¶3 Plaintiffs brought suit against Defendants alleging the overdose of pentobarbital and Defendants' failure to properly intervene after the overdose resulted in brain damage to Cayman that was materially worse than brain damage that would have been caused by the herpes encephalitis alone. Defendants admitted Cayman received an excess dose of pentobarbital but denied that the excess dose caused any damage to him. Defendants further denied they were negligent in intervening or treating the overdose. Following a three week jury trial, which began February 22, 2016, the jury returned a defense verdict. A poll of the jury showed nine jurors sided with the Defendants with three deciding in favor of Plaintiffs. Following the entry of the Journal Entry of Judgment in Defendants' favor, Plaintiffs filed a Motion for New Trial arguing the jury's verdict was "contrary to law" because the jury ignored the trial court's instructions and alleged the jury was exposed to extraneous prejudicial information in the jury room in the form of one juror's opinion regarding the characteristics of pentobarbital and the effect malpractice claims might have on nurses' insurance premiums. The trial court denied Plaintiffs' Motion for New Trial and, relying on 12 O.S. §2606 (B) and Warger v. Shauers, 574 U.S. ___, 135 S.Ct. 521 (2014), declined to admit the affidavits submitted to support Plaintiffs' allegations the jury was influenced by extraneous prejudicial information. Plaintiffs appeal from this denial of their Motion for New Trial.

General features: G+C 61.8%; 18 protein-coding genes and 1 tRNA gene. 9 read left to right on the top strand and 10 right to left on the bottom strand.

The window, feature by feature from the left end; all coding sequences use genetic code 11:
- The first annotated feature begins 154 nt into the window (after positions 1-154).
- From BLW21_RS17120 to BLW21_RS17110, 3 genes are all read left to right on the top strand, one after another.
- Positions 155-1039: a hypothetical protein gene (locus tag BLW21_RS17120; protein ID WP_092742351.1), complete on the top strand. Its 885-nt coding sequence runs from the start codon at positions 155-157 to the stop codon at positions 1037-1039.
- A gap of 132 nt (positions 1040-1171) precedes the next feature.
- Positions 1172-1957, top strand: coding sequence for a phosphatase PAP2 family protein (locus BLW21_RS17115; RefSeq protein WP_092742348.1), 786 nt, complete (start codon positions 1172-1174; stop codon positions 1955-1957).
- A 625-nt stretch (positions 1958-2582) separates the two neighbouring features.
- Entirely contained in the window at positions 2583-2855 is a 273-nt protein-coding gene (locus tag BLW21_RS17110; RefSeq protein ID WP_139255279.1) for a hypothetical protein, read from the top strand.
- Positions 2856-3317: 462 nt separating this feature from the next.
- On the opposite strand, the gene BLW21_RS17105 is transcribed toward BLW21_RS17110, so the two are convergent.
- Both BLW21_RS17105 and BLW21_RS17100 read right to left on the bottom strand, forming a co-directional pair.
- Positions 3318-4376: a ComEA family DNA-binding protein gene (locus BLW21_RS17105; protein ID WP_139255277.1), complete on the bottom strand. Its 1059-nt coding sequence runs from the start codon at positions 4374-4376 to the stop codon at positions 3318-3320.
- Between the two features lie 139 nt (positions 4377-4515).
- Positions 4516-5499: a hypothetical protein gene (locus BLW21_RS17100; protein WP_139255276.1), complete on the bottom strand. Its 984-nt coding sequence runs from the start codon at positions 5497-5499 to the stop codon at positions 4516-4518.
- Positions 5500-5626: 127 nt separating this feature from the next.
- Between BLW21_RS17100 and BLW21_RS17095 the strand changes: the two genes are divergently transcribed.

II. Plaintiffs did not properly preserve an evidentiary challenge to the jury's verdict.

         ¶4 Generally, appellate courts review the denial of a motion for new trial for error of a pure question of law or for an abuse of discretion. Robinson v. Okla. Nephrology Associates, Inc., 2007 OK 2, ¶6, 154 P.3d 1250, 1253. Here, Plaintiffs argue that because the jury's verdict was "contrary to law, " we must apply a de novo standard of review to this contention of error. Specifically, Plaintiffs argue the verdict was "inconsistent with the undisputed evidence, the instructions [the jury] received, and the law of this State." Plaintiffs claim the undisputed evidence showed: (1) Defendants caused Cayman to receive an overdose of pentobarbital, (2) the overdose required Cayman to undergo CPR and to have the bolt implanted to monitor ICP, and (3) the act of CPR and bolt placement caused damage to Cayman. Given this undisputed evidence and having received standard jury instructions on negligence, [2] direct cause, [3] and damages, [4] Plaintiffs argue the jury had no option but to return a verdict in their favor and set the amount of damages to be awarded.